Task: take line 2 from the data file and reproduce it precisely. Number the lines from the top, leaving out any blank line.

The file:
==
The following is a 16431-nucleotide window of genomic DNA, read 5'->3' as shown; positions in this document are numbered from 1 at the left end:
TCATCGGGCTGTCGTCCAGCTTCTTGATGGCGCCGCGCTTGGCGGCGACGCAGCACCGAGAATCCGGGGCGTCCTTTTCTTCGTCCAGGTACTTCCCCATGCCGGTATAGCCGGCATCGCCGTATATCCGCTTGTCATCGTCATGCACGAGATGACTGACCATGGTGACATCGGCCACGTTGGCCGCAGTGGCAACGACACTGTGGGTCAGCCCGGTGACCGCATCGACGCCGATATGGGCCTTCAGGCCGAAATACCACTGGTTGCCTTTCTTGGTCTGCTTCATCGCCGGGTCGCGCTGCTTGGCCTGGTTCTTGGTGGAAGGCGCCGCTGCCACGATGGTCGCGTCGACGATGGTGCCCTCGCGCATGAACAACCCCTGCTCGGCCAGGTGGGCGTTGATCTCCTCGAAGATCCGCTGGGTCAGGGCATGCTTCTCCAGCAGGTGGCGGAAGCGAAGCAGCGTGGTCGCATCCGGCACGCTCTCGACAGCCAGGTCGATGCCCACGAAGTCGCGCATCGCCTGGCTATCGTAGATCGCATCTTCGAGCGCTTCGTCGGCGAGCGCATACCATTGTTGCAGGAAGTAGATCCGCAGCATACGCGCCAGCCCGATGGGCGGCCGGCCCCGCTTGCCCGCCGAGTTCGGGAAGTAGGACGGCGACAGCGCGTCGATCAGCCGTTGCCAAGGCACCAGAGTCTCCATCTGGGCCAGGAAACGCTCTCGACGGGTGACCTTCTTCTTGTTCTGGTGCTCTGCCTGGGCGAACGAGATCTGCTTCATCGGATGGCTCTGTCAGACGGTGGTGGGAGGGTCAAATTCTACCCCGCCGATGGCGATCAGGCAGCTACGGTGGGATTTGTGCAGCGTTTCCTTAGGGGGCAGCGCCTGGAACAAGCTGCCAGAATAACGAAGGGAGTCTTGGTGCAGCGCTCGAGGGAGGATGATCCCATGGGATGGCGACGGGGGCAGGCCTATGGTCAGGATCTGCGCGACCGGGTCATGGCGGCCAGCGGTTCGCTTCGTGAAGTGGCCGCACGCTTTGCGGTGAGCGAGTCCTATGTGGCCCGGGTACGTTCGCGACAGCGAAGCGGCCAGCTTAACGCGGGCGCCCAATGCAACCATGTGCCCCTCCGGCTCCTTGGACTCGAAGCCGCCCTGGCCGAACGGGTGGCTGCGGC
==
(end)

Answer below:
TCATCGGGCTGTCGTCCAGCTTCTTGATGGCGCCGCGCTTGGCGGCGACGCAGCACCGAGAATCCGGGGCGTCCTTTTCTTCGTCCAGGTACTTCCCCATGCCGGTATAGCCGGCATCGCCGTATATCCGCTTGTCATCGTCATGCACGAGATGACTGACCATGGTGACATCGGCCACGTTGGCCGCAGTGGCAACGACACTGTGGGTCAGCCCGGTGACCGCATCGACGCCGATATGGGCCTTCAGGCCGAAATACCACTGGTTGCCTTTCTTGGTCTGCTTCATCGCCGGGTCGCGCTGCTTGGCCTGGTTCTTGGTGGAAGGCGCCGCTGCCACGATGGTCGCGTCGACGATGGTGCCCTCGCGCATGAACAACCCCTGCTCGGCCAGGTGGGCGTTGATCTCCTCGAAGATCCGCTGGGTCAGGGCATGCTTCTCCAGCAGGTGGCGGAAGCGAAGCAGCGTGGTCGCATCCGGCACGCTCTCGACAGCCAGGTCGATGCCCACGAAGTCGCGCATCGCCTGGCTATCGTAGATCGCATCTTCGAGCGCTTCGTCGGCGAGCGCATACCATTGTTGCAGGAAGTAGATCCGCAGCATACGCGCCAGCCCGATGGGCGGCCGGCCCCGCTTGCCCGCCGAGTTCGGGAAGTAGGACGGCGACAGCGCGTCGATCAGCCGTTGCCAAGGCACCAGAGTCTCCATCTGGGCCAGGAAACGCTCTCGACGGGTGACCTTCTTCTTGTTCTGGTGCTCTGCCTGGGCGAACGAGATCTGCTTCATCGGATGGCTCTGTCAGACGGTGGTGGGAGGGTCAAATTCTACCCCGCCGATGGCGATCAGGCAGCTACGGTGGGATTTGTGCAGCGTTTCCTTAGGGGGCAGCGCCTGGAACAAGCTGCCAGAATAACGAAGGGAGTCTTGGTGCAGCGCTCGAGGGAGGATGATCCCATGGGATGGCGACGGGGGCAGGCCTATGGTCAGGATCTGCGCGACCGGGTCATGGCGGCCAGCGGTTCGCTTCGTGAAGTGGCCGCACGCTTTGCGGTGAGCGAGTCCTATGTGGCCCGGGTACGTTCGCGACAGCGAAGCGGCCAGCTTAACGCGGGCGCCCAATGCAACCATGTGCCCCTCCGGCTCCTTGGACTCGAAGCCGCCCTGGCCGAACGGGTGGCTGCGGC